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# 2.1 Graphs of Derivative Functions

#### Deducing Derivative Function Graphs

• Here, it is assumed that the function of the original function is unknown, only its graph.
• Given the graph of a function, some facts can be told about the derivative, recalling the fact that the derivative function represents the instantaneous rate of change of the original function at different points.
• Firstly, it is obvious that the original function and its derivative would usually have the same domain, except when certain x values (or range) where the function is not differentiable.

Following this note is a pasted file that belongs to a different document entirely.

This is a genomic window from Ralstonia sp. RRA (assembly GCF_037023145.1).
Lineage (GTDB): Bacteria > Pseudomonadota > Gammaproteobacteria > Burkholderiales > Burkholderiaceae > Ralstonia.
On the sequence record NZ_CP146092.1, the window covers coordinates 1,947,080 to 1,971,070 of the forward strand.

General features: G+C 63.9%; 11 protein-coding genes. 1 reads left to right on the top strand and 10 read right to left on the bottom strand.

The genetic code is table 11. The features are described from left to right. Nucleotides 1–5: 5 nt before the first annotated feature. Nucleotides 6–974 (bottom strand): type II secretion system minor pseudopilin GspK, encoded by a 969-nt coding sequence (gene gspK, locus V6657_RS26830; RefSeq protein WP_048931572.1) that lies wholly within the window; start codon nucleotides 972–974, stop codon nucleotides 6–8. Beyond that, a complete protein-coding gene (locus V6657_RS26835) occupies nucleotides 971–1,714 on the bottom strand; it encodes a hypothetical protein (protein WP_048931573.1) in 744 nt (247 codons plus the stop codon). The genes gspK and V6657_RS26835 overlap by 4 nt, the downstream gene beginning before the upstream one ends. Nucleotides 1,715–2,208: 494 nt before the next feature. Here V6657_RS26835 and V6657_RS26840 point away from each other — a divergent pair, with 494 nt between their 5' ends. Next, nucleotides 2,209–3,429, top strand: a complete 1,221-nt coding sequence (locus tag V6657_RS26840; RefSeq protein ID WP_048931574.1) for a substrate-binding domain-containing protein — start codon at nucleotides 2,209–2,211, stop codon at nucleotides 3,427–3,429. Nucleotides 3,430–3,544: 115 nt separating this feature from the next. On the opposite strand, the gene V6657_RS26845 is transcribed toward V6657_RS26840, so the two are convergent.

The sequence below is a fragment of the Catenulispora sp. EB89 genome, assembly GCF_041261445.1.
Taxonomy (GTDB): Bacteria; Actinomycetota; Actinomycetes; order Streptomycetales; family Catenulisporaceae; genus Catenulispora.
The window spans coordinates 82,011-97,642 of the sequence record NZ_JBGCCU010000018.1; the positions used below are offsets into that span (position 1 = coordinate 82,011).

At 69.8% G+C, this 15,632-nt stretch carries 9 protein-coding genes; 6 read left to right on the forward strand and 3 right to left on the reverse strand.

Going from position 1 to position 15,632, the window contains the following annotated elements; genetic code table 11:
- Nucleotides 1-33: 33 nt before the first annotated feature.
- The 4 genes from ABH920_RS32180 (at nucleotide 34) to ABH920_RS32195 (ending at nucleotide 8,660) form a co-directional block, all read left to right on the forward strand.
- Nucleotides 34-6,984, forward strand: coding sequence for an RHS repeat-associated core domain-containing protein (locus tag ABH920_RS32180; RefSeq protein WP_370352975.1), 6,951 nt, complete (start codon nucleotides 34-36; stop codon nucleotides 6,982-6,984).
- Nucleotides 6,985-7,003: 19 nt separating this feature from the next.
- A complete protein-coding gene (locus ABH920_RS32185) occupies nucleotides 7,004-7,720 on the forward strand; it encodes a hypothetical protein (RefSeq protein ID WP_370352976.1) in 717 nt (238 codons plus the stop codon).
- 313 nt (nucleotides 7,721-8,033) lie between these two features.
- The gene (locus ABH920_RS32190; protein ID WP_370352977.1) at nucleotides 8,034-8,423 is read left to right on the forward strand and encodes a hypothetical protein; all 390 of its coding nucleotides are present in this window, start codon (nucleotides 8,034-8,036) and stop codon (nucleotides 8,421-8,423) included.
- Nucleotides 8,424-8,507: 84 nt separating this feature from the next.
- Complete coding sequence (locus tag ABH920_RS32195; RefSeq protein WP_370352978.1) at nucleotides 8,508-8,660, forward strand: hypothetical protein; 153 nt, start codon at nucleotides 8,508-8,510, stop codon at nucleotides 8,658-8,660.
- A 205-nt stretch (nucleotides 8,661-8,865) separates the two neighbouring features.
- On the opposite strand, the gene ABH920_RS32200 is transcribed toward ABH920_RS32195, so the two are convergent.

• It is also logical that the graph of derivative follows that of the original. For instance, if the original function is a polynomial, so will the derivative, thus its graph would look like one.
• We can then look at specific points. If there is(are) stationary point(s) found, we know that f^{\prime}(x)=0 at these point(s). This is because the graph f(x) at these points are somewhat horizontal, thus it’s instantaneous rate of change is 0.
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